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When a Disaster Strikes
By Sarah Anderson
Another important aspect of being ready for a disaster is to know what to do and how to act if and when a disaster strikes. Knowing the procedures and being able to act quickly will save precious minutes in times of disaster.
If the authorities instruct you to evacuate, do it fast. Listen to the radio or television for the location of emergency shelters and for additional instructions from local emergency officials.
As you leave to your home, keep the following in mind:
- Wear protective clothing.
- Take your disaster supplies kit.
- Use travel routes specified by local authorities. Avoid using shortcuts because certain areas may be impassable or dangerous to cross.
If the emergency occurs while you are at home, follow these steps to assure safety for you and family:
Check for fires, electrical, and other household hazards. Search the house and check for damage using a flashlight. Do not light matches or candles or turn on electrical switches.
Spilled bleach, gasoline, and other flammable liquids may produce deadly fumes, and when chemicals mix they can release flammable vapors presenting a serious fire or health hazard.
If you must, use portable generators but be cautious. Make sure generators are installed and operated outdoors, in a well-ventilated area. Before refueling a generator make sure it has cooled down.
Whenever you suspect a fire hazard, contact your local fire department for instructions immediately. Your local fire department will also be able to assist with information regarding cleanup of spilled chemicals.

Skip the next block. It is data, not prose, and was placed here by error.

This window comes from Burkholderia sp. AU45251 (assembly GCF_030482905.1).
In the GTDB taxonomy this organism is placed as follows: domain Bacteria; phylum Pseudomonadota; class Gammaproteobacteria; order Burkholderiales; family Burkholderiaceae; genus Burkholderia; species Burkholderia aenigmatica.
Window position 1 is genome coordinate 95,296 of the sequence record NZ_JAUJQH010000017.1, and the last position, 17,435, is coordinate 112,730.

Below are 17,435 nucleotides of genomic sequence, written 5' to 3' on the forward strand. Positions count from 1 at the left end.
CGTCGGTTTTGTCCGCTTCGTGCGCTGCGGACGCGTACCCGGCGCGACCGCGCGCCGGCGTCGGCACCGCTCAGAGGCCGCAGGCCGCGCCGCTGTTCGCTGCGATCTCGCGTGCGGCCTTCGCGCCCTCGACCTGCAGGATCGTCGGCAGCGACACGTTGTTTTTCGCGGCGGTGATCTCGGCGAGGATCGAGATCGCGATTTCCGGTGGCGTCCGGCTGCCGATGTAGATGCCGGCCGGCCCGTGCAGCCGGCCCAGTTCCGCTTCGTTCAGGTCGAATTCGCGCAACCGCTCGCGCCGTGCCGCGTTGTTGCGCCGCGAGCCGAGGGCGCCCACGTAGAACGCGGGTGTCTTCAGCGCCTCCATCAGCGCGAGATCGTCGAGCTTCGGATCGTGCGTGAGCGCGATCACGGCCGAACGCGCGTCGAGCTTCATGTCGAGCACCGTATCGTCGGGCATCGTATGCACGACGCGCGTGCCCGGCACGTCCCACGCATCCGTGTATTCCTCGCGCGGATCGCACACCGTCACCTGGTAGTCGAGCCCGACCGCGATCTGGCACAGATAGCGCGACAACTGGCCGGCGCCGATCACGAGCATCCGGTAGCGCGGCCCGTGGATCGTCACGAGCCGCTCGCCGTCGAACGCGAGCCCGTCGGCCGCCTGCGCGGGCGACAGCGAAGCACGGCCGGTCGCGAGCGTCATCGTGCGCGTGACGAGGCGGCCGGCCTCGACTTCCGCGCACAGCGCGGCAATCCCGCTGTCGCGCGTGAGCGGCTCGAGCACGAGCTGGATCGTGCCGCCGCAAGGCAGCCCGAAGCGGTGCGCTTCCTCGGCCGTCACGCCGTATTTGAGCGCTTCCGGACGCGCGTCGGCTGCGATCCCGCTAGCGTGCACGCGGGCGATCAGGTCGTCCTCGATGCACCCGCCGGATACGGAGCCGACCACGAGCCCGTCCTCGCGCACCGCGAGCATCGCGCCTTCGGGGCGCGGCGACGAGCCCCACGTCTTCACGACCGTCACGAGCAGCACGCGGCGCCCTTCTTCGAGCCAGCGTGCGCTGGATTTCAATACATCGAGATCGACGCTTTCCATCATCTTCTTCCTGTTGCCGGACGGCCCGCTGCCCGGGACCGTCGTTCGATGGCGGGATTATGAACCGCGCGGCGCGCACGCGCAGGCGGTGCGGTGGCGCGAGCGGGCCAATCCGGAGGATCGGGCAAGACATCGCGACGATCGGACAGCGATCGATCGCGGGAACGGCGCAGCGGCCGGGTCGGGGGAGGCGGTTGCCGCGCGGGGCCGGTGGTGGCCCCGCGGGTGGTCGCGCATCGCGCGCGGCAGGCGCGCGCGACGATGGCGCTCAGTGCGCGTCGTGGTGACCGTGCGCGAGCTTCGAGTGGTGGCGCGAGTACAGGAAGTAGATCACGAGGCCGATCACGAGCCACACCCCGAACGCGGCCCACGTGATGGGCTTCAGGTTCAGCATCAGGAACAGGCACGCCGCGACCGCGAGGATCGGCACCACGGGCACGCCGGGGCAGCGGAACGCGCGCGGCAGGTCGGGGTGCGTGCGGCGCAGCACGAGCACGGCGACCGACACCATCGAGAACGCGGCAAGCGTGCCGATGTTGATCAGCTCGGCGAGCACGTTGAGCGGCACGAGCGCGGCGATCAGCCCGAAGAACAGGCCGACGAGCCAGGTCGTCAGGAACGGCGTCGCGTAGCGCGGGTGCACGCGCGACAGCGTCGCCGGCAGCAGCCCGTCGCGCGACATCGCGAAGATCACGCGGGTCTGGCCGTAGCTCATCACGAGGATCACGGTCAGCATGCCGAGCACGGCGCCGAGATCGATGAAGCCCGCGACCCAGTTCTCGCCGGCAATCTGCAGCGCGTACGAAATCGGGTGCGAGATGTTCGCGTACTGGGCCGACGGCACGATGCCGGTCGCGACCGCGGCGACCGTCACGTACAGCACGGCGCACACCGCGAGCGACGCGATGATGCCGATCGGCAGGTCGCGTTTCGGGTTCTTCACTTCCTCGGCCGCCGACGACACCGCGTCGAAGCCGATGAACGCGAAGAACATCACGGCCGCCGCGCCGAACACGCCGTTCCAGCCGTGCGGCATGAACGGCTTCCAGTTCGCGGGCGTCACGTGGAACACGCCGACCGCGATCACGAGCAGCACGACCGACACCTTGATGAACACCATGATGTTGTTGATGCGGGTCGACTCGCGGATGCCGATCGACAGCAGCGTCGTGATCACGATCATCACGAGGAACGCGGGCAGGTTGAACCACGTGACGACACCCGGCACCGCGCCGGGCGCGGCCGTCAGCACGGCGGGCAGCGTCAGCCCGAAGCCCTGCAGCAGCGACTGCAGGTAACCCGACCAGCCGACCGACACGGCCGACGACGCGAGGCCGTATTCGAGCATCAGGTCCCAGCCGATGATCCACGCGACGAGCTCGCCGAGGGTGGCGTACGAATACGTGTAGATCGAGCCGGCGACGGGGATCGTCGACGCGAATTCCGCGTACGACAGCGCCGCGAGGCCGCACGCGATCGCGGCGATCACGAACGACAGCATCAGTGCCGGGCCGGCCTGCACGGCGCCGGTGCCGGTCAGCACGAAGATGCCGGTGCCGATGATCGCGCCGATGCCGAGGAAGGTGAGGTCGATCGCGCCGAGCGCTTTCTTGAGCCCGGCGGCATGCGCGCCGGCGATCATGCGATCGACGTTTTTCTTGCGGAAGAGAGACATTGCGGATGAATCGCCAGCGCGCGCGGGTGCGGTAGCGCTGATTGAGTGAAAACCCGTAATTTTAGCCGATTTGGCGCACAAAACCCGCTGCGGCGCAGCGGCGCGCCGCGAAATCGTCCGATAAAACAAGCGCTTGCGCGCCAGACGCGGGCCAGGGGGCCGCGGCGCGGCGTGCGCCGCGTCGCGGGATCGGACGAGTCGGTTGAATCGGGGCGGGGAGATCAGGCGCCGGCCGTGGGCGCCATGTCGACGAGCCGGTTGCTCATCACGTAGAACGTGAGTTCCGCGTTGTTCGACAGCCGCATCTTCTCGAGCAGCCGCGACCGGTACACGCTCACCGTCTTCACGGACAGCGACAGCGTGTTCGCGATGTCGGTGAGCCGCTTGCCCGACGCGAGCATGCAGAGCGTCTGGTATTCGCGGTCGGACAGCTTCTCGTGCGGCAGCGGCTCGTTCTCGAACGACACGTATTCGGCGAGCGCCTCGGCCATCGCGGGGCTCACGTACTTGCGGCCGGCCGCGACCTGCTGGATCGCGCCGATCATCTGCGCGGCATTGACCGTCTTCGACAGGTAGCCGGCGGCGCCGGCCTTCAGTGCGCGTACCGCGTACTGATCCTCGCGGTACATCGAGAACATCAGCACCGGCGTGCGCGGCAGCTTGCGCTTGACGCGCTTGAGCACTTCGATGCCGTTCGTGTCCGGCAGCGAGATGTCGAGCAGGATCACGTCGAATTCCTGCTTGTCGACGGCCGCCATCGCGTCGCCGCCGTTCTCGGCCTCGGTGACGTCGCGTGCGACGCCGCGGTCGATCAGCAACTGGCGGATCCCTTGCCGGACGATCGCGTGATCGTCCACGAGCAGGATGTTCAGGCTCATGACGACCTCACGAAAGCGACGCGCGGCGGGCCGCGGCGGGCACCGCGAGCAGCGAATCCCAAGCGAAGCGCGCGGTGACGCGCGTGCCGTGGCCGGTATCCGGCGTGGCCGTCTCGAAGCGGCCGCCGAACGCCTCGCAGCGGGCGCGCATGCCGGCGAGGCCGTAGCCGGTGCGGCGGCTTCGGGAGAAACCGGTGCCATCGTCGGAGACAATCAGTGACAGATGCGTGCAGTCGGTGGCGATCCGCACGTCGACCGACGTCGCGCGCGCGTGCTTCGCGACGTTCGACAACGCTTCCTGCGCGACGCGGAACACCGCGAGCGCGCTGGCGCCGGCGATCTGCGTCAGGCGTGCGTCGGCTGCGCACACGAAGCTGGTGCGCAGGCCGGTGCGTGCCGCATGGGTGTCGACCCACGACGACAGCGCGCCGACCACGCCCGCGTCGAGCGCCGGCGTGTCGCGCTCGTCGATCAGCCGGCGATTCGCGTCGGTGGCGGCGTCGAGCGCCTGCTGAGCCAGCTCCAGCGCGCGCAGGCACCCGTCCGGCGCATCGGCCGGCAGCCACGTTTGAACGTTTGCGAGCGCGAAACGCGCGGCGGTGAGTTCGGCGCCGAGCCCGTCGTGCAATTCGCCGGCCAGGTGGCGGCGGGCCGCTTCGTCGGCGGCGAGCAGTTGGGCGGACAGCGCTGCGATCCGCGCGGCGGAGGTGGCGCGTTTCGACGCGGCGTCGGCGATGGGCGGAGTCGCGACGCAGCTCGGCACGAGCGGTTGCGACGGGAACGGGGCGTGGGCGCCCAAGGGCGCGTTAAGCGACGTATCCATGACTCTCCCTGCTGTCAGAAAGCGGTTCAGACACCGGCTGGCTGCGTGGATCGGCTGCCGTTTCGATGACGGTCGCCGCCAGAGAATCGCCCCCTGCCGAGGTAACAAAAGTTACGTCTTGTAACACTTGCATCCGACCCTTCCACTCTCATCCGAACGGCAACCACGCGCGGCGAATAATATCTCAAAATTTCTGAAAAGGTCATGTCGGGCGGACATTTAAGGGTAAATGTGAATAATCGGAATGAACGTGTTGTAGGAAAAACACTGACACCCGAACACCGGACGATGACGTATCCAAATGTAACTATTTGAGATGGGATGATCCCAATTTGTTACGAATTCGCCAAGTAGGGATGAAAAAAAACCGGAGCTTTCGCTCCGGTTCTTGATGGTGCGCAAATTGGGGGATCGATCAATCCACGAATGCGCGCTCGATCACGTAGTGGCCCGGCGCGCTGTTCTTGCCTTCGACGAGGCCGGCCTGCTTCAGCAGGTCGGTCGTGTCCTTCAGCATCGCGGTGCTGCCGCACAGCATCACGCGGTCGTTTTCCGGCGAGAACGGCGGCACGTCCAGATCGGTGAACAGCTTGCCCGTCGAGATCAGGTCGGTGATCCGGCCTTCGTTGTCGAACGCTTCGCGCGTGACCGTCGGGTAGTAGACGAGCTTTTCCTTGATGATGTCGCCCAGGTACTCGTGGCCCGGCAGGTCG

To prevent additional dangers presented by gas, sniff for gas leaks. If you smell gas or suspect a leak, turn off the main gas valve, open windows, evacuate the building quickly.
Many disaster-related emergencies cause power malfunctions. If power is down, be
sure to stay away from downed power lines as they might become unsafe and present
electrocution hazards. Call your local power company to check the status of your local grid.
Turn off all major appliances to prevent overloads to power lines when power is restored, leading to a second outage.
In cold weather drain pumps, supply lines, and plumbing systems such as traps in drains, sinks, and washing machines that can freeze when the power is down. Avoid burst pipes, close the main water valve and open the spigots and supply lines to drain them.
When a disaster strikes, use your communication plan and call your out-of-town contacts. Keep in mind that you may have trouble getting through due to busy phone lines or the telephone system may be down altogether. Simply be patient and consistent, try calling again every couple of minutes.
For more information, please check your emergency action checklist and follow the checklist step by step.
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